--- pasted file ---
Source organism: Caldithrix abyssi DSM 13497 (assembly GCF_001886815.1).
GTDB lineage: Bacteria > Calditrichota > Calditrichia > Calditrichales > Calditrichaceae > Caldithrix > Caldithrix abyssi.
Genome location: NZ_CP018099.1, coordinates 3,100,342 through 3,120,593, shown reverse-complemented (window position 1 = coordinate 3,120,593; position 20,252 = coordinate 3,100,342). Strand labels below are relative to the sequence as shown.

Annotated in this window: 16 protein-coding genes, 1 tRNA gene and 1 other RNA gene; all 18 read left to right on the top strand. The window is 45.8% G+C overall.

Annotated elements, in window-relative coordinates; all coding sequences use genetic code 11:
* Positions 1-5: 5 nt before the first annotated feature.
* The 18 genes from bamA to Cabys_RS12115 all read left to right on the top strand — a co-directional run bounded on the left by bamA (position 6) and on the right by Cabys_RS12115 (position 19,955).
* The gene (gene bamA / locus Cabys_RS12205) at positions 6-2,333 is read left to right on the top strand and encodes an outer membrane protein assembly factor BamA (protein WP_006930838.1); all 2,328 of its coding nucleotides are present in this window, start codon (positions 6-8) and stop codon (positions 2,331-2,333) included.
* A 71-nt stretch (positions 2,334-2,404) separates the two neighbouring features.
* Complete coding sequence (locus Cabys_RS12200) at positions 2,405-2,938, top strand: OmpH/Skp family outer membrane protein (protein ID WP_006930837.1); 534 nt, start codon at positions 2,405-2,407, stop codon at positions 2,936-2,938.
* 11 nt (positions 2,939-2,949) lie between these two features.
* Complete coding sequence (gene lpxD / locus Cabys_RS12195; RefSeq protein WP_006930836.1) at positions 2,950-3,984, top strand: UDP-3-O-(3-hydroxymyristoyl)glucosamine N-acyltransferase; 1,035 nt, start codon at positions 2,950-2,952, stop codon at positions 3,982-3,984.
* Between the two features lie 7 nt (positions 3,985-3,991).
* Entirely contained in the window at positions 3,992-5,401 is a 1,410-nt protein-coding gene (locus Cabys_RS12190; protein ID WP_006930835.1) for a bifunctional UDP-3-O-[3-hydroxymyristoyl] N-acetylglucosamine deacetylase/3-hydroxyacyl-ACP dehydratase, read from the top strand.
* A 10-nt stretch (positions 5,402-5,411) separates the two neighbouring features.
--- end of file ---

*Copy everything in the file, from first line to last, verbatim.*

Source organism: Caldithrix abyssi DSM 13497 (assembly GCF_001886815.1).
GTDB lineage: Bacteria > Calditrichota > Calditrichia > Calditrichales > Calditrichaceae > Caldithrix > Caldithrix abyssi.
Genome location: NZ_CP018099.1, coordinates 3,100,342 through 3,120,593, shown reverse-complemented (window position 1 = coordinate 3,120,593; position 20,252 = coordinate 3,100,342). Strand labels below are relative to the sequence as shown.

Annotated in this window: 16 protein-coding genes, 1 tRNA gene and 1 other RNA gene; all 18 read left to right on the top strand. The window is 45.8% G+C overall.

Annotated elements, in window-relative coordinates; all coding sequences use genetic code 11:
* Positions 1-5: 5 nt before the first annotated feature.
* The 18 genes from bamA to Cabys_RS12115 all read left to right on the top strand — a co-directional run bounded on the left by bamA (position 6) and on the right by Cabys_RS12115 (position 19,955).
* The gene (gene bamA / locus Cabys_RS12205) at positions 6-2,333 is read left to right on the top strand and encodes an outer membrane protein assembly factor BamA (protein WP_006930838.1); all 2,328 of its coding nucleotides are present in this window, start codon (positions 6-8) and stop codon (positions 2,331-2,333) included.
* A 71-nt stretch (positions 2,334-2,404) separates the two neighbouring features.
* Complete coding sequence (locus Cabys_RS12200) at positions 2,405-2,938, top strand: OmpH/Skp family outer membrane protein (protein ID WP_006930837.1); 534 nt, start codon at positions 2,405-2,407, stop codon at positions 2,936-2,938.
* 11 nt (positions 2,939-2,949) lie between these two features.
* Complete coding sequence (gene lpxD / locus Cabys_RS12195; RefSeq protein WP_006930836.1) at positions 2,950-3,984, top strand: UDP-3-O-(3-hydroxymyristoyl)glucosamine N-acyltransferase; 1,035 nt, start codon at positions 2,950-2,952, stop codon at positions 3,982-3,984.
* Between the two features lie 7 nt (positions 3,985-3,991).
* Entirely contained in the window at positions 3,992-5,401 is a 1,410-nt protein-coding gene (locus Cabys_RS12190; protein ID WP_006930835.1) for a bifunctional UDP-3-O-[3-hydroxymyristoyl] N-acetylglucosamine deacetylase/3-hydroxyacyl-ACP dehydratase, read from the top strand.
* A 10-nt stretch (positions 5,402-5,411) separates the two neighbouring features.